Oregon State University announced August 20 that people attending designated university events and activities, including athletic events, concerts and conferences, will be required to show proof of vaccination or a negative COVID-19 test.
The new policy is in response to the rise in COVID-19 cases and the significant transmission rate of the Delta variant. The policy takes effect Aug. 23, 2021, and has been developed in consultation with the local public health officials.
“OSU continues to collaborate with local and state public health officials to employ many public health measures – including face coverings and vaccination requirements for students and employees – and engage in proactive planning to support the university’s return to in-person and on-site activity for fall term,” said Interim OSU President Becky Johnson. “It is up to each one of us to contribute to wellness while we return to on-site learning and activities. I know we can do this together.”
Attendees at the designated university events will be required to present their CDC vaccination record card, or a photocopy, photo, or mobile photo of the card. Cardholders must be at least two weeks past receiving their second dose in a two-dose series (Pfizer-BioNTech or Moderna, or other World Health Organization-approved vaccines), or a single dose of the Johnson & Johnson vaccine.
The proof of vaccination requirement complements OSU’s overall COVID-19 response, said Dan Larson, the university’s COVID-19 response coordinator and vice provost for student affairs.
“We continue to see strong engagement from OSU students and employees in efforts to help reduce the risk and spread of COVID-19,” Larson said. “As of now, approximately 94%, or approximately 18,700, of our students are fully vaccinated.
“We now are asking our community members and fans attending events and athletics to join us in helping prevent viral spread. Wearing face coverings in indoor and outdoor public spaces, where physical distancing is not possible, and implementing OSU’s proof of vaccination requirements to attend university events and activities are necessary measures.”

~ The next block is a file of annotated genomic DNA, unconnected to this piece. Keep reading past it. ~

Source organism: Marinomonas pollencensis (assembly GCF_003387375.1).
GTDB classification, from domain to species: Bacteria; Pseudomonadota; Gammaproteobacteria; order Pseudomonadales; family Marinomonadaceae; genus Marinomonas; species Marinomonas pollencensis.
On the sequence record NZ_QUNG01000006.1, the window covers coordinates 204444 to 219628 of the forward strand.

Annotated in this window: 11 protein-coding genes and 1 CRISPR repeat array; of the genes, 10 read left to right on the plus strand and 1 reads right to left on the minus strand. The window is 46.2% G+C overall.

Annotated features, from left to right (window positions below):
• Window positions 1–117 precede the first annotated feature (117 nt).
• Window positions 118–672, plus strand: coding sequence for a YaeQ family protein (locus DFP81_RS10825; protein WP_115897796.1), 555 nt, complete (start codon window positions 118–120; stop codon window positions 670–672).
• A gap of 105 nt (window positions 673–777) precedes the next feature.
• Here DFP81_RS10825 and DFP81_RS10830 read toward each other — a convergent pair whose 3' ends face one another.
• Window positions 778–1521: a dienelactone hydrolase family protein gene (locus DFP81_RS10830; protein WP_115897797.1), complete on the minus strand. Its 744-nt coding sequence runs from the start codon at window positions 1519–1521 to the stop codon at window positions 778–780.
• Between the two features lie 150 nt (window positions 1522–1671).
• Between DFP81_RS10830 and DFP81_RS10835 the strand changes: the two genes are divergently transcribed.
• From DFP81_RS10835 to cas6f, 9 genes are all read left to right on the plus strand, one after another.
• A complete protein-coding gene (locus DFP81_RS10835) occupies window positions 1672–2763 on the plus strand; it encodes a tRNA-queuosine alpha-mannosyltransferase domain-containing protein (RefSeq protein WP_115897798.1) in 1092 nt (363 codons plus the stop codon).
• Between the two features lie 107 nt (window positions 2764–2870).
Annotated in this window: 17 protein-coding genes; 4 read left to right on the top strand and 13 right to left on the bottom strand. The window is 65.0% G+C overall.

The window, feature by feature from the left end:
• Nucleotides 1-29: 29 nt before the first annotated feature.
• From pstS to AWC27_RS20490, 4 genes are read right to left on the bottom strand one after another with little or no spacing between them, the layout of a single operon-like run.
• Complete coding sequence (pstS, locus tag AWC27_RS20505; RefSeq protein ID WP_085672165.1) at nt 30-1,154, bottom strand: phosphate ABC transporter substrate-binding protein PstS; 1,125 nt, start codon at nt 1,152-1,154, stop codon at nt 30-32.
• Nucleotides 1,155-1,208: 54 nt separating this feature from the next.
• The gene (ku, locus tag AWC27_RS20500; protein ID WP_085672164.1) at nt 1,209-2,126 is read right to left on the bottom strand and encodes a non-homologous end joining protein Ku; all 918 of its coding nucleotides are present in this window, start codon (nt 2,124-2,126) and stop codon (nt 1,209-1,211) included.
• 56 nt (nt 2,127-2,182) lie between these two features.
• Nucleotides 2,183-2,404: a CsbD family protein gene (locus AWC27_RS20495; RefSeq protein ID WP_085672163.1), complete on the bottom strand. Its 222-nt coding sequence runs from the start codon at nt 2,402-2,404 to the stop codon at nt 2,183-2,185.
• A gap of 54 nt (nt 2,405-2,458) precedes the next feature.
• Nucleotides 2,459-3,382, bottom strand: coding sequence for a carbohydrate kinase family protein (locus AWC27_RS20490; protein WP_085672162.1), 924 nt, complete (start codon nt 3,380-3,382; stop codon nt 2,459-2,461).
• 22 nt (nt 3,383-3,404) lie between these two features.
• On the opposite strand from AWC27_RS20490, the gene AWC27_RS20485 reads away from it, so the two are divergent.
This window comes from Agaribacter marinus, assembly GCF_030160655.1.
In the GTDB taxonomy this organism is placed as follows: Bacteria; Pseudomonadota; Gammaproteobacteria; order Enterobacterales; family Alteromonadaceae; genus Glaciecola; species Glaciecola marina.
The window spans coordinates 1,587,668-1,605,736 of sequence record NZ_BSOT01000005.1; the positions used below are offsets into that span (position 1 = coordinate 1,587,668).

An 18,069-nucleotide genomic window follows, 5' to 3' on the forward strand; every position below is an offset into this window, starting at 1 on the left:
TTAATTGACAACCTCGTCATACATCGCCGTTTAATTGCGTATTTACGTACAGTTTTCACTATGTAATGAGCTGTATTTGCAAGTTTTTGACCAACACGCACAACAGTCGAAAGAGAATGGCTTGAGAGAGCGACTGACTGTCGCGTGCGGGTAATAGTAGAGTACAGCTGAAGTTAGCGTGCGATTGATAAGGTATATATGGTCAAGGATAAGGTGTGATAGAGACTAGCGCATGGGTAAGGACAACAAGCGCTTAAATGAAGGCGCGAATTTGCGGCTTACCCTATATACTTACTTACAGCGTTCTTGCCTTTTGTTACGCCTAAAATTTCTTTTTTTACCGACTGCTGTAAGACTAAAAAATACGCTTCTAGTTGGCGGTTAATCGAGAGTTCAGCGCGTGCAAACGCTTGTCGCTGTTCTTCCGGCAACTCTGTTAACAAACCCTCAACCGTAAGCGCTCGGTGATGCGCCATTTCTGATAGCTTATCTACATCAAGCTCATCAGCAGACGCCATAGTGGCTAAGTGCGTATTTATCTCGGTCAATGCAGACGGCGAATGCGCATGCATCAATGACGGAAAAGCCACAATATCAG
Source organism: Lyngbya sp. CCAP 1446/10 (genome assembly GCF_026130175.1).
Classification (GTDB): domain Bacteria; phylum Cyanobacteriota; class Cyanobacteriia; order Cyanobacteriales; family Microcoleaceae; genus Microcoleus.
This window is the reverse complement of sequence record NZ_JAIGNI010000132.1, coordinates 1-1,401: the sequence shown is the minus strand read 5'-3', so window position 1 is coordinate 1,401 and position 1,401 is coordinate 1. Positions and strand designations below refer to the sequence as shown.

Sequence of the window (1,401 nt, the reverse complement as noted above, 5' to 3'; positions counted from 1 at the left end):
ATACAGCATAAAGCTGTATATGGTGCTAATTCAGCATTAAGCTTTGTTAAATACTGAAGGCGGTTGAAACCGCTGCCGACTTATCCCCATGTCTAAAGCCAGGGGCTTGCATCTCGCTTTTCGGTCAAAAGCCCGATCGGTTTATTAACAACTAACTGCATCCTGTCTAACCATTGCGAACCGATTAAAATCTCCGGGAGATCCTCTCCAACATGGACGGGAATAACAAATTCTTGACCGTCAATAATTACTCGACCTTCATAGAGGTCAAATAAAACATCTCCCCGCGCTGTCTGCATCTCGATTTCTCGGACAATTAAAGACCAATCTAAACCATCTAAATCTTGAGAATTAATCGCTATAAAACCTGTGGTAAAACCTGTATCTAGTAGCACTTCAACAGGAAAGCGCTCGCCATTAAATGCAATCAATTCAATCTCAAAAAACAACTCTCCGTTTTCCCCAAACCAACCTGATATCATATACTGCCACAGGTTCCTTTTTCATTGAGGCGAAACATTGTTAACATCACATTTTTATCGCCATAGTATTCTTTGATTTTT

Children under age 12 do not need to provide proof of vaccination or a negative test.
For those who cannot provide proof of vaccination, documentation of a negative test taken within three days of the event also will be accepted. The test must be a SARS-CoV-2 viral test (nucleic acid amplification test or antigen test) with emergency use authorization from the U.S. Food and Drug Administration. Home tests will not be accepted.
A test result must be in the form of written medical documentation (paper or electronic copy). The documentation must include: test result; type of test; entity issuing the result; and specimen collection date.
Proof of vaccination and documentation of a test result will require presentation of a driver’s license or another government-issued form of identification, such as a passport.
OSU’s policy requiring proof of vaccinations has been made in collaboration with the University of Oregon, which is announcing a similar policy.
In compliance with Oregon’s statewide indoor face mask requirement that went into effect Aug. 13, attendees age 5 and older at designated university indoor events will be required to wear face coverings throughout the venue, including in seats, except when actively eating and drinking. In compliance with a Benton County ordinance, members of the public attending outdoor events where 6 feet of physical distancing is not possible are required to wear face coverings.
Larson said an appropriate face covering fully covers the nose and mouth, is not constructed of mesh or lace, and does not have openings, holes, valves or vents.
OSU’s COVID-19 response coordinator, in consultation with program leaders and the local public health authority, will define places at OSU where people will be required to show proof of vaccination or a negative test. In addition to athletic events, concerts and conferences, these may include recreation centers, field trips and other experiential learning activities that present higher risk.